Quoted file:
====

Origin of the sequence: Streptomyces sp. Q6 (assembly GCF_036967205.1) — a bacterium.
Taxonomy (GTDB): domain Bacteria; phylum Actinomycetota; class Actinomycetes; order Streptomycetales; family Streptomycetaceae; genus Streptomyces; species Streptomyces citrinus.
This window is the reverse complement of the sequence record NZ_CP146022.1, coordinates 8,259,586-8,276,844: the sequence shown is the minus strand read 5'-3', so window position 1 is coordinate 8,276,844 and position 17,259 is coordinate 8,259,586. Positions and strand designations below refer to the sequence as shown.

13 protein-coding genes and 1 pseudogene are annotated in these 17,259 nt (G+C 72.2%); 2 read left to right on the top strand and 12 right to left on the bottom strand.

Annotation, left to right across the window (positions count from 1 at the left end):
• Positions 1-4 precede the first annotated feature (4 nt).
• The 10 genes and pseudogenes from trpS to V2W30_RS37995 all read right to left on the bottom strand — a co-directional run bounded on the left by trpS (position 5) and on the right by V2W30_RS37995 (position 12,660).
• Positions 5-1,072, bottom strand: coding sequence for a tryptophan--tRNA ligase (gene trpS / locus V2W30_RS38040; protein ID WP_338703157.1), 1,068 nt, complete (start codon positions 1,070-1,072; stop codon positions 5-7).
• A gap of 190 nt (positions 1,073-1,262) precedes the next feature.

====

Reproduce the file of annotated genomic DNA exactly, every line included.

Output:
Origin of the sequence: Streptomyces sp. Q6 (assembly GCF_036967205.1) — a bacterium.
Taxonomy (GTDB): domain Bacteria; phylum Actinomycetota; class Actinomycetes; order Streptomycetales; family Streptomycetaceae; genus Streptomyces; species Streptomyces citrinus.
This window is the reverse complement of the sequence record NZ_CP146022.1, coordinates 8,259,586-8,276,844: the sequence shown is the minus strand read 5'-3', so window position 1 is coordinate 8,276,844 and position 17,259 is coordinate 8,259,586. Positions and strand designations below refer to the sequence as shown.

13 protein-coding genes and 1 pseudogene are annotated in these 17,259 nt (G+C 72.2%); 2 read left to right on the top strand and 12 right to left on the bottom strand.

Annotation, left to right across the window (positions count from 1 at the left end):
• Positions 1-4 precede the first annotated feature (4 nt).
• The 10 genes and pseudogenes from trpS to V2W30_RS37995 all read right to left on the bottom strand — a co-directional run bounded on the left by trpS (position 5) and on the right by V2W30_RS37995 (position 12,660).
• Positions 5-1,072, bottom strand: coding sequence for a tryptophan--tRNA ligase (gene trpS / locus V2W30_RS38040; protein ID WP_338703157.1), 1,068 nt, complete (start codon positions 1,070-1,072; stop codon positions 5-7).
• A gap of 190 nt (positions 1,073-1,262) precedes the next feature.